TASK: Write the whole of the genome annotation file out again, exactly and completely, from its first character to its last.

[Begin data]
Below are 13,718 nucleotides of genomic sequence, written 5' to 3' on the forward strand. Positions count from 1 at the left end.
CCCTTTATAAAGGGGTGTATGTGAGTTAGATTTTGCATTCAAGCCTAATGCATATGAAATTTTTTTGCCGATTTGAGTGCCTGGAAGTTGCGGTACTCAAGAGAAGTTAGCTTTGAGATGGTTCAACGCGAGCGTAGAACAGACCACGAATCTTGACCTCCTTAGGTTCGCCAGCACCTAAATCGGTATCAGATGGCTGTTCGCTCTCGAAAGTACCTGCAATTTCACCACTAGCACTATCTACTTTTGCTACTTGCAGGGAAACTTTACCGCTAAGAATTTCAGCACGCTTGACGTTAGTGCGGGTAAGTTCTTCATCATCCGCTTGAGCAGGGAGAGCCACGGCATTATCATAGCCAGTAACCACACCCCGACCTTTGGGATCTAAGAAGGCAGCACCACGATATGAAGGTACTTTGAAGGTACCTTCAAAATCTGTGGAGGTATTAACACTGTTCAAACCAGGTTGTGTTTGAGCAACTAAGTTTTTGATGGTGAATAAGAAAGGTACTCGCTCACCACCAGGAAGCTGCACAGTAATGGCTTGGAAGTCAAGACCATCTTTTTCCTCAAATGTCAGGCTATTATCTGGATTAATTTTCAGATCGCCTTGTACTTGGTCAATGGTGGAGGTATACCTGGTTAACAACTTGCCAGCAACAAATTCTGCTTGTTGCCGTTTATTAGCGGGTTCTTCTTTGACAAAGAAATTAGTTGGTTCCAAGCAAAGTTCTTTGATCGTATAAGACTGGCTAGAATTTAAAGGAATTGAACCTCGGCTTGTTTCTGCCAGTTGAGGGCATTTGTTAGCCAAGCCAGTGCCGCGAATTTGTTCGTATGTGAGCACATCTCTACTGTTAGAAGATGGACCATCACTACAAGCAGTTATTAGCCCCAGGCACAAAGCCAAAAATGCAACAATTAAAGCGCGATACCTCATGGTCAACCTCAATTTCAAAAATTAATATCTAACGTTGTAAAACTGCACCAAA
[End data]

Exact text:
Below are 13,718 nucleotides of genomic sequence, written 5' to 3' on the forward strand. Positions count from 1 at the left end.
CCCTTTATAAAGGGGTGTATGTGAGTTAGATTTTGCATTCAAGCCTAATGCATATGAAATTTTTTTGCCGATTTGAGTGCCTGGAAGTTGCGGTACTCAAGAGAAGTTAGCTTTGAGATGGTTCAACGCGAGCGTAGAACAGACCACGAATCTTGACCTCCTTAGGTTCGCCAGCACCTAAATCGGTATCAGATGGCTGTTCGCTCTCGAAAGTACCTGCAATTTCACCACTAGCACTATCTACTTTTGCTACTTGCAGGGAAACTTTACCGCTAAGAATTTCAGCACGCTTGACGTTAGTGCGGGTAAGTTCTTCATCATCCGCTTGAGCAGGGAGAGCCACGGCATTATCATAGCCAGTAACCACACCCCGACCTTTGGGATCTAAGAAGGCAGCACCACGATATGAAGGTACTTTGAAGGTACCTTCAAAATCTGTGGAGGTATTAACACTGTTCAAACCAGGTTGTGTTTGAGCAACTAAGTTTTTGATGGTGAATAAGAAAGGTACTCGCTCACCACCAGGAAGCTGCACAGTAATGGCTTGGAAGTCAAGACCATCTTTTTCCTCAAATGTCAGGCTATTATCTGGATTAATTTTCAGATCGCCTTGTACTTGGTCAATGGTGGAGGTATACCTGGTTAACAACTTGCCAGCAACAAATTCTGCTTGTTGCCGTTTATTAGCGGGTTCTTCTTTGACAAAGAAATTAGTTGGTTCCAAGCAAAGTTCTTTGATCGTATAAGACTGGCTAGAATTTAAAGGAATTGAACCTCGGCTTGTTTCTGCCAGTTGAGGGCATTTGTTAGCCAAGCCAGTGCCGCGAATTTGTTCGTATGTGAGCACATCTCTACTGTTAGAAGATGGACCATCACTACAAGCAGTTATTAGCCCCAGGCACAAAGCCAAAAATGCAACAATTAAAGCGCGATACCTCATGGTCAACCTCAATTTCAAAAATTAATATCTAACGTTGTAAAACTGCACCAAA